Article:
I had a 80% stenosis at my abdominal aorta-bifurcation (PAD) which gave me a 60% walking-disabilty. The official life-style recommendations for that are low-fat, exercising walking to increase blood-flow, and smoking-cessation. Did all of that for almost half a year, but pain-free walking distance decreased even drastically further down to 3-400 meters only.

Pharmaceutically they precribe statins, aspirin and blood-pressure lowering medications. All of which never could reverse a stenosis, But only marginally decrease 5-year mortality. In 1 out of 83 who take statins, in 1 out of 330 who take aspirin, and in 1 out of 125 who take blood-pressure medication only. Surgical stenting in addtion was found to not save even one life after 5 years. All that for secondary prevention, if one never already had an heart-attack, the numbers needed to treat shoot up even more astronomically.

Most these intervention seemed really non-sensical too me, since they didn't reverse anyting. Only a surgical synthetic prosthesis of the aorta down into the legs may could have given relieve from the walking-disabilty. But for me seemed too risky, Because too often they have to be replaced again in major risky surgeries. Something I definitely wanted to avoid during my comming advanced age.


Therefore with nothing further to loose, I followed Linus Pauling's comprehensive supplement recommendations for cardiavascular disease (lacking any trial-data for its efficacy), and Dr. William Davis of the then TrackYourPlaque forum for life-style recommendations (low-carb/high fat).

Which both together increased pain-free walking distance to 2 hours within 3 years again. At which point I suffered a chronic bronchitis for 1 whole year, decreasing it to half-hour again. Employed sea-air and lots of sunshine on a South-Indian beach along with Ayurvedic herbals against to get rid of the bronchitis again. Which later got diagnosed as COPD, asymptomatic since.

Finally after about 7 years of all my efforts my walkiing-disabilty went in complete remission. Remaining PEMs with the 10th year. Affter additionally removing my only root-canal treated tooth (made just before my diagnosis of PAD against my explicit decision not to), getting almost monthly Mg-sulfate IVs against a very insidious Mg-deficiency, and LDN.


So basically I did everything opposite to the standart of care, and experienced remissions. While the 1/2 year following standart of care lifestyle recommendations it became worst, during the whole of these 12 years now.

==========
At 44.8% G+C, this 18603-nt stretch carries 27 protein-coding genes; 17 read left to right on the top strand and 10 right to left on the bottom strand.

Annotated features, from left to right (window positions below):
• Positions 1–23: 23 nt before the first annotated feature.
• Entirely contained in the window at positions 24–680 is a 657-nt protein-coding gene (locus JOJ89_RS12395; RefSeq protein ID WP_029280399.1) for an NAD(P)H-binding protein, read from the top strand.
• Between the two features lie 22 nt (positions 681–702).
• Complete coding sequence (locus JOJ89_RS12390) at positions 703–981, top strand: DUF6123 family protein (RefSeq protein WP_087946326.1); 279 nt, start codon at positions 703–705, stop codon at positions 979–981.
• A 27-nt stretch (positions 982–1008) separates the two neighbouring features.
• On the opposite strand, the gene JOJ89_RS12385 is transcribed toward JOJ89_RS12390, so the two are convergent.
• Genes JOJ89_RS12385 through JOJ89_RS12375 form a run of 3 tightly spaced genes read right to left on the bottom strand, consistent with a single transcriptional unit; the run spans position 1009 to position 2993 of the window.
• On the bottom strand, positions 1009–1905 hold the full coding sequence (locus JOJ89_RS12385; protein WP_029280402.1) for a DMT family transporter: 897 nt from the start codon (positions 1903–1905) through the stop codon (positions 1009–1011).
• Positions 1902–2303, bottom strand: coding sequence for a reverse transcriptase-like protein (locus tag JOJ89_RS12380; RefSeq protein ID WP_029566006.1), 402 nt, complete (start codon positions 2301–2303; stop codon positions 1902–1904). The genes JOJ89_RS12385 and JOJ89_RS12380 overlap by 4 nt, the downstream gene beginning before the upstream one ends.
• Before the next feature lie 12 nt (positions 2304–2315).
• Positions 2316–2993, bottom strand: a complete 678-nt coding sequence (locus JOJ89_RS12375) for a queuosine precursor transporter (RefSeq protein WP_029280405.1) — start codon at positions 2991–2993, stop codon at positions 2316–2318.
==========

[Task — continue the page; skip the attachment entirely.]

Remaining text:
I wonder what the suggestions are to minimize that.
Therefore everyone has to take responsibilty for deciding between completely contradicting suggestions oneself. I don't give any with my personal experience. Only for myself I believe I could have avoided the severity of my issue, if I wouldn't have been for 30 years a low-fat vegetarian, and engage in sensible supplementation long before my event.
 
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Only for myself I believe I could have avoided the severity of my issue, if I wouldn't have been for 30 years a low-fat vegetarian
Decades ago, I followed the extreme diet that was extreme vegan. About three years of this, I was in very very lousy poor physical condition. I don't do well at all on this vegetatian focused diet. and thank good ness I stopped it.
 

Pyrrhus

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I wonder what the suggestions are to minimize that.
First we have to understand what the research findings actually mean, before we begin to talk about any possible treatments...

I had a 80% stenosis at my abdominal aorta-bifurcation (PAD) which gave me a 60% walking-disabilty. The official life-style recommendations for that are low-fat, exercising walking to increase blood-flow, and smoking-cessation. Did all of that for almost half a year, but pain-free walking distance decreased even drastically further down to 3-400 meters only.
Sorry to hear that!

We should clarify, though, that there are two completely separate phenomena raised by this Letter to the Editor: